by Finian Cunningham and Michel Chossudovsky
The year 2012 may become known as a watershed for humanity – the year when mankind was precipitated into a global conflagration involving nuclear weapons. The signs are indeed grimly ominous as formidable military forces converge on the Persian Gulf in the long-running stand-off between the United States and Iran.
On side with the US are its European allies in NATO, primarily Britain, Washington’s Middle East client states: Israel and the Arab monarchies of the Persian Gulf – all bristling with weapons of mass destruction. Recent naval exercises by Iran in the Strait of Hormuz have also displayed a fierce arsenal of missiles and military capability, and Iran has strategic alliances with Russia and China, both of whom will not stand idly by if their Persian partner is attacked.
As we have consistently analysed on Global Research, the conflict between the US-led powers and Iran has wider ramifications. It is part and parcel of Washington’s bid to engineer the social and political upheavals across the Arab World in order to redraw the region in its strategic interests. It is no coincidence that fresh from NATO’s conquest of and regime change in Libya, the focus has quickly shifted to Syria – a key regional ally of Iran. As Michel Chossudovsky has pointed out “the road to Tehran goes through to Damascus”. Regime change in Syria would serve to isolate Iran. Subjugating Iran and returning it to Western tutelage is the prize that Washington and its allies have been seeking for the past 33 years ever since their client the Shah, Mohammad Reza Pahlavi, was deposed by the Islamic Revolution in 1979.
Iran is an energy-rich colossus, with oil and, more importantly, natural gas reserves that put it, with approximately 10% of global reserves, in the world’s top three oil economies alongside Washington’s client states of Saudi Arabia and Iraq. In sharp contrast, the US has less than 2% of global oil reserves.
The conquest of Iran’s oil riches is the driving force behind America’s military agenda. – MORE
In related news:
“What do you want us to do?”
We don’t want intervention, we want attention. We need the media attention to be on Iran. The more the international community condemns what is happening, the more the international media reports it, the more pressure the regime is under. This will save lives …
The Iranian struggle for freedom goes on.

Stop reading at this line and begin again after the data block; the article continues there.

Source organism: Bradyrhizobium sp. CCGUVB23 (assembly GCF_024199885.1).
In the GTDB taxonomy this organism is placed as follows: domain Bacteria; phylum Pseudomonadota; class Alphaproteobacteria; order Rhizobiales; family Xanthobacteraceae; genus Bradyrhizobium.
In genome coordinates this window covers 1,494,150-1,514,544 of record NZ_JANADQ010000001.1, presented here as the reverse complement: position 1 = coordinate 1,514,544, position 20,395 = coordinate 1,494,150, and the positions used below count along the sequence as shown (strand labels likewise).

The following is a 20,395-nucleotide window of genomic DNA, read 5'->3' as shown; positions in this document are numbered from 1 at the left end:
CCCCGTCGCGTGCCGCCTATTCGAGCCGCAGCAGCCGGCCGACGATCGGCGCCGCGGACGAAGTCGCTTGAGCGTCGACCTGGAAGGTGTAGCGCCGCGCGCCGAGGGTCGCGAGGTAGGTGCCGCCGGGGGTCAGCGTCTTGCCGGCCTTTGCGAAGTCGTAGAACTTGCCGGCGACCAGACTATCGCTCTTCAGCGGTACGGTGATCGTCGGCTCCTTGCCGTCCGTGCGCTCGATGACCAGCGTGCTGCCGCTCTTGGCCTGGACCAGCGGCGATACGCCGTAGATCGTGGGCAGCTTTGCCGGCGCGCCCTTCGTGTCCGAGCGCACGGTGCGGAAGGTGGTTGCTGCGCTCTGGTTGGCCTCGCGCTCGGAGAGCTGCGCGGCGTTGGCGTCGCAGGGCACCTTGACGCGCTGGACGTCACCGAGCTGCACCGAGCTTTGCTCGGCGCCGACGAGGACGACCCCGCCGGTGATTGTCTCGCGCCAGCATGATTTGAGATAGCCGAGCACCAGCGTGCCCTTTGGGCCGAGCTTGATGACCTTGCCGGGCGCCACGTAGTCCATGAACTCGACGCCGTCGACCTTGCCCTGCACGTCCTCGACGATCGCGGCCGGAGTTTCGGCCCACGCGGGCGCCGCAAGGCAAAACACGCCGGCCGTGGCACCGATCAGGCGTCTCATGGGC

The state is rightly scared:
Signs that indeed “The Movement is alive”!
Events can be followed here:
Here’s an address to share: Smart Protesting Guide
For what has been happening in Iran, see:
Prominent Iranian Academics and Intellectuals Condemn Executions’ Tsunami
A look back
Consider this sharp exchange at TPM today:
hgorwellian – [I]f everyone in the Middle East wants to attack Iran, why don’t they, um, attack Iran themselves?
oleeb – Because then they wouldn’t be able to publicly condemn the US and Israel for attacking Iran. If you look at it from their perspective, why should they if they can get Uncle Dumbshit to attack and become embroiled in yet another middle eastern war? I’m glad our government has thus far resisted *. There is no good argument for attacking them. Even if they get a nuclear weapon it is no threat to the US and if they were to use a nuclear weapon they would be obliterated by hundreds of our nuclear weapons raining down on them in response. They may not be friendly to the US but the Iranian leadership is not insane. – LINK
Couple of related material
From Syria Comment
The Canadian Broadcast Company has published a long report by Neil Macdonald, “Who killed Lebanon’s Rafik Hariri?” It claims to lay out the evidence amassed by the STL against Hizbullah. […] T_Desco is skeptical that Macdonald gets the story right. He points out a number of inconsistencies with actual reports. – Joshua Landis
Desco writes that he finds the CBC article “absolutely weird.”
If CBC is indeed massaging the public into accepting an eventual massacre in Lebanon, it wouldn’t be the first time that public funds were used to promote a world order devised by a war-mongering and predatory class. In this column, Anti-war‘s Justin Raimondo shows how it’s done in the US media.
Way back, I did a short post on more war-mongering bias at the CBC, interestingly also concerning Iran. As Desco wrote in his comment, what is the CBC’s aim in doing so?